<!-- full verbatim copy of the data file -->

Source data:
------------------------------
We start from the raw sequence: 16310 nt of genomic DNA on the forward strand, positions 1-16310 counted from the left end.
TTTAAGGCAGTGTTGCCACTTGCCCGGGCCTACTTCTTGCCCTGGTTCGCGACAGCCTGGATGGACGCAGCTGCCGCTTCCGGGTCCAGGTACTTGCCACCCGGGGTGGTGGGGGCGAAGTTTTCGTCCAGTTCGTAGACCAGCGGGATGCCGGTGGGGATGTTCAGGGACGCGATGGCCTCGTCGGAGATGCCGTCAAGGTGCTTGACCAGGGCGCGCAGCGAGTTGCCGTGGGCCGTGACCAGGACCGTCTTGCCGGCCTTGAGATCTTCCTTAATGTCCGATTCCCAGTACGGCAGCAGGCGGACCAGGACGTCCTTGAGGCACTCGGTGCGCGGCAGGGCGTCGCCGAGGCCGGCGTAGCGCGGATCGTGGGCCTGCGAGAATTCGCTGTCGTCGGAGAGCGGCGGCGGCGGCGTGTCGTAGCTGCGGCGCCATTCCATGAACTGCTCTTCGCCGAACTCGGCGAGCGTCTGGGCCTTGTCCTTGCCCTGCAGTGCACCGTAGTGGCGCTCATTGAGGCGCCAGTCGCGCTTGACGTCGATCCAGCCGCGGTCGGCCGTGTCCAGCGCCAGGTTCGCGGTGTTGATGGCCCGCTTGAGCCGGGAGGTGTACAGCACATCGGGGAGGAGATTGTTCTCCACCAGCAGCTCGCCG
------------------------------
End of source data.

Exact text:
We start from the raw sequence: 16310 nt of genomic DNA on the forward strand, positions 1-16310 counted from the left end.
TTTAAGGCAGTGTTGCCACTTGCCCGGGCCTACTTCTTGCCCTGGTTCGCGACAGCCTGGATGGACGCAGCTGCCGCTTCCGGGTCCAGGTACTTGCCACCCGGGGTGGTGGGGGCGAAGTTTTCGTCCAGTTCGTAGACCAGCGGGATGCCGGTGGGGATGTTCAGGGACGCGATGGCCTCGTCGGAGATGCCGTCAAGGTGCTTGACCAGGGCGCGCAGCGAGTTGCCGTGGGCCGTGACCAGGACCGTCTTGCCGGCCTTGAGATCTTCCTTAATGTCCGATTCCCAGTACGGCAGCAGGCGGACCAGGACGTCCTTGAGGCACTCGGTGCGCGGCAGGGCGTCGCCGAGGCCGGCGTAGCGCGGATCGTGGGCCTGCGAGAATTCGCTGTCGTCGGAGAGCGGCGGCGGCGGCGTGTCGTAGCTGCGGCGCCATTCCATGAACTGCTCTTCGCCGAACTCGGCGAGCGTCTGGGCCTTGTCCTTGCCCTGCAGTGCACCGTAGTGGCGCTCATTGAGGCGCCAGTCGCGCTTGACGTCGATCCAGCCGCGGTCGGCCGTGTCCAGCGCCAGGTTCGCGGTGTTGATGGCCCGCTTGAGCCGGGAGGTGTACAGCACATCGGGGAGGAGATTGTTCTCCACCAGCAGCTCGCCG